Consent and Coercion

Spring 2016-2017

17818 / 37818

Tristan Schweiger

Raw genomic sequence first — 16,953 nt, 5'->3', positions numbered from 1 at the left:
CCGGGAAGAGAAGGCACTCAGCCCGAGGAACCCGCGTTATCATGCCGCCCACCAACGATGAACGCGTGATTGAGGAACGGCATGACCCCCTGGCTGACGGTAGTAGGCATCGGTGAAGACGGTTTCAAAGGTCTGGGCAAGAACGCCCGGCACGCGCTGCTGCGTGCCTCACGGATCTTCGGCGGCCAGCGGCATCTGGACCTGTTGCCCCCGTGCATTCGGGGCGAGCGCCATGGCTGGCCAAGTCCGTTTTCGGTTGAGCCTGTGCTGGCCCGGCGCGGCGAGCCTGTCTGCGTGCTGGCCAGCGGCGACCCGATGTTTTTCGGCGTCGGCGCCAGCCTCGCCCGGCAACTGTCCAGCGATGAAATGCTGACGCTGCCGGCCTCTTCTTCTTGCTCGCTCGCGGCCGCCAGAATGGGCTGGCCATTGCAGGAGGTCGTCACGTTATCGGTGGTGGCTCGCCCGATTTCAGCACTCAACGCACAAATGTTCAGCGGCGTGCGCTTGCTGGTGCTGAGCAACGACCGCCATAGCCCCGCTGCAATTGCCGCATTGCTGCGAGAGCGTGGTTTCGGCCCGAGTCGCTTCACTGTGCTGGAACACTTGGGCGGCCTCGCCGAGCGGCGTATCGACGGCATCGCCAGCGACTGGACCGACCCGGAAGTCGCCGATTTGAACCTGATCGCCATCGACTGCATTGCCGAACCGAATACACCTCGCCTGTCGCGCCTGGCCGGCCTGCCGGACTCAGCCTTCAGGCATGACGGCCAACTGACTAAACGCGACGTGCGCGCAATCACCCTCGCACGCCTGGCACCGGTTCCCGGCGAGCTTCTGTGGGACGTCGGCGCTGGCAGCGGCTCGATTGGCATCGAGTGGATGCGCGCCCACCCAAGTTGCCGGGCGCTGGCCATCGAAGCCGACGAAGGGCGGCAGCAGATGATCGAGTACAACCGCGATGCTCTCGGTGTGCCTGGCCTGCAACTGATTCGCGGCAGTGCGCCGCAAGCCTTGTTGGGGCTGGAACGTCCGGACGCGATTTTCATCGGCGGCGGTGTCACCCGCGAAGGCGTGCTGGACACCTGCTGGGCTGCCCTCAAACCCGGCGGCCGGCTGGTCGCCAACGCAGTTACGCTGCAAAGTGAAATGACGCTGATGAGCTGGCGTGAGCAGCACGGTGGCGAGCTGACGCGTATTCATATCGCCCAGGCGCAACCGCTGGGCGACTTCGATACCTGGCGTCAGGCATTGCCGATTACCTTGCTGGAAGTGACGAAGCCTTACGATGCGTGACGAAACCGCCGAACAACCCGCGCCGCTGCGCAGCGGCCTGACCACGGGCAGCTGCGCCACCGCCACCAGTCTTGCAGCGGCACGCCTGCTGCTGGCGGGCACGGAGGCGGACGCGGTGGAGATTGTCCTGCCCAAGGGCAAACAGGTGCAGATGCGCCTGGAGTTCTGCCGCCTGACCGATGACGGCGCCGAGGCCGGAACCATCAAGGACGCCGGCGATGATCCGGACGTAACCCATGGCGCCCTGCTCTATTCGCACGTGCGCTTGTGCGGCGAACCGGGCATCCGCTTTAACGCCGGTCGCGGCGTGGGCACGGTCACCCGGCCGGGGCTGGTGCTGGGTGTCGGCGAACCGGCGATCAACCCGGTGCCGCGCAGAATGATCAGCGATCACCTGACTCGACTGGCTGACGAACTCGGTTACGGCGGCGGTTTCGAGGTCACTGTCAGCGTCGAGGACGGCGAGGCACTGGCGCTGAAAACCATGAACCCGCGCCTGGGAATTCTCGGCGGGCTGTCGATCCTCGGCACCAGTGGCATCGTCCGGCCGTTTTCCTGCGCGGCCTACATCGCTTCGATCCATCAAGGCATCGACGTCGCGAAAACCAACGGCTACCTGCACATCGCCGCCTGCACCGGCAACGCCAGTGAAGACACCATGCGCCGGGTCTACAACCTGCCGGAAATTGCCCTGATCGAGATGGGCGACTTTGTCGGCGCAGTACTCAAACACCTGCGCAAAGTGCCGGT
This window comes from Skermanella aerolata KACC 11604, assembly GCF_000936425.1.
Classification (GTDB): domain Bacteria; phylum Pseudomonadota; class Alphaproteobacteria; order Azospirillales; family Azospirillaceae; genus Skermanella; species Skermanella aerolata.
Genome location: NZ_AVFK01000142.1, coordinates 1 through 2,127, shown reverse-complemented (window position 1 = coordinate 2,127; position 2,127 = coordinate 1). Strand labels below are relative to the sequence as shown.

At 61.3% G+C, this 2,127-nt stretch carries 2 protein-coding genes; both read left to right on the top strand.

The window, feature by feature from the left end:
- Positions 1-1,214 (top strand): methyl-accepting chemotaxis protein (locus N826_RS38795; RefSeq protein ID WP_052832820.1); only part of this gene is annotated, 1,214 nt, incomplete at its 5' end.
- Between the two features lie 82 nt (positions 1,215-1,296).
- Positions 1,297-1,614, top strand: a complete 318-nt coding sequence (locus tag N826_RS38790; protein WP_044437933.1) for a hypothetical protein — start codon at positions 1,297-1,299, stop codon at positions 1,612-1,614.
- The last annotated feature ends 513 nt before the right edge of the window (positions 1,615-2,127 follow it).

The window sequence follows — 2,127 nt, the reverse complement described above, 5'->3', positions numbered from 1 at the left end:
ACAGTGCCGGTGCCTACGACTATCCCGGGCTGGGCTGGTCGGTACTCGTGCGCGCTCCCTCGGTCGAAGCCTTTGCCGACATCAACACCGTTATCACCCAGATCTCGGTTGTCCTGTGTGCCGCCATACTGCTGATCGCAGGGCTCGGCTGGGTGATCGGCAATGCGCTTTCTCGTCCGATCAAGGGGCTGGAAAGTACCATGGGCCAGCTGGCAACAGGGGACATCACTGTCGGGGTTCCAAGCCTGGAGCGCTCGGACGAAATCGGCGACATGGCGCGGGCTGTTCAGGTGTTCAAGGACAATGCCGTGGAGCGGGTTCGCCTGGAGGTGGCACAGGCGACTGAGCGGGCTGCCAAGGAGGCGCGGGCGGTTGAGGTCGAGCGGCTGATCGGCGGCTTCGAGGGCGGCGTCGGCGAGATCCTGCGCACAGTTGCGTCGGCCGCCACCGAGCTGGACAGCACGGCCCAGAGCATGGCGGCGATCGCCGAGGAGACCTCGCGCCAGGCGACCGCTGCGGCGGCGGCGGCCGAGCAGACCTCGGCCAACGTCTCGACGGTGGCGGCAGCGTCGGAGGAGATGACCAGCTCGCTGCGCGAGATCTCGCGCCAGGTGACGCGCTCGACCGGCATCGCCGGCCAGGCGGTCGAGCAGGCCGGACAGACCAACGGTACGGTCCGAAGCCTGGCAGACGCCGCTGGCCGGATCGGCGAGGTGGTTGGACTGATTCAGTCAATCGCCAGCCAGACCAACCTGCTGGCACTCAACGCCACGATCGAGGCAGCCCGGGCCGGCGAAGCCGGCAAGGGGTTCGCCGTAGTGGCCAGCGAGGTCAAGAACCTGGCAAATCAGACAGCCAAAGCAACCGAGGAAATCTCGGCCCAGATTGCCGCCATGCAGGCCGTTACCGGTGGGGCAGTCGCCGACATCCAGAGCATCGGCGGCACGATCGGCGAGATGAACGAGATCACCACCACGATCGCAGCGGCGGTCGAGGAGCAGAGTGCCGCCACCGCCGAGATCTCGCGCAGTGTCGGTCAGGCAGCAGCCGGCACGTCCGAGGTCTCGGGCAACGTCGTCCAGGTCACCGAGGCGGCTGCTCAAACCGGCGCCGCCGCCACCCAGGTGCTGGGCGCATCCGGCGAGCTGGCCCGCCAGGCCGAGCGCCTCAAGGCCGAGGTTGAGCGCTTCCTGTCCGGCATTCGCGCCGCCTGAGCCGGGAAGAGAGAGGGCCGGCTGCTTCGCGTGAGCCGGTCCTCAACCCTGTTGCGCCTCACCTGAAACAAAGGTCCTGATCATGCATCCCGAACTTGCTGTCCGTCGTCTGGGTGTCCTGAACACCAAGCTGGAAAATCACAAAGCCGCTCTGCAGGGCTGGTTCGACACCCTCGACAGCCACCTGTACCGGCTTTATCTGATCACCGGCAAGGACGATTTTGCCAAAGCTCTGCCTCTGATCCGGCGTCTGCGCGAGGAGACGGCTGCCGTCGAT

In American popular culture, the eighteenth century is remembered today (to the extent that it is remembered at all) as a heady time of revolutions and revolutionaries, when towering figures of the Enlightenment established modern democracy.  This, in many ways, reflects the narrative eighteenth-century writers were developing about their own age.  For British Whigs, the “Glorious Revolution” of 1688 had been a watershed moment at which the arbitrary rule of kings had been replaced for all time by constitutionalism; the social contract and the civil polity had triumphed over divine-right ideology, ushering in a new, beneficent era of progress.  And, in the 1790s, the French Revolution fired the political imaginations of British radicals who saw the potential for a world made anew – a world of universal suffrage and gender equality, where slavery was abolished.  Clearly, attaining these goals was a long way off.  The debates over the structures, meanings, and nature of consent had tendrils in multiple areas of society – the law, of course, but also in understandings of sexuality, constructions of gender, economics, and colonization.  Questions of rights, agency, and authority (what those categories meant, who could possess them, and who guaranteed them) were by no means settled, and, indeed, throughout the century, calls to curtail the categories of people who should have access to the sphere of political influence were often as boisterous as those to expand such access.  This course will explore how a range of authors in eighteenth-century Britain figured questions of consent, rights, and authority and how the ideological debates these authors mediated continue to inform contemporary politics, cultures, and identities.  We will read works by literary figures such as Daniel Defoe, Samuel Richardson, Mary Hays, Olaudah Equiano, and Mary Shelley.  We will consider the writings of some of the major political philosophers of the day, as well, including John Locke, Thomas Hobbes, Mary Astell, Jean-Jacques Rousseau, Thomas Paine, and Mary Wollstonecraft.  We will additionally discuss readings in modern criticism and theory to help us better situate our primary texts in the discourses of modernity and better understand their lasting resonances. (B, F, H)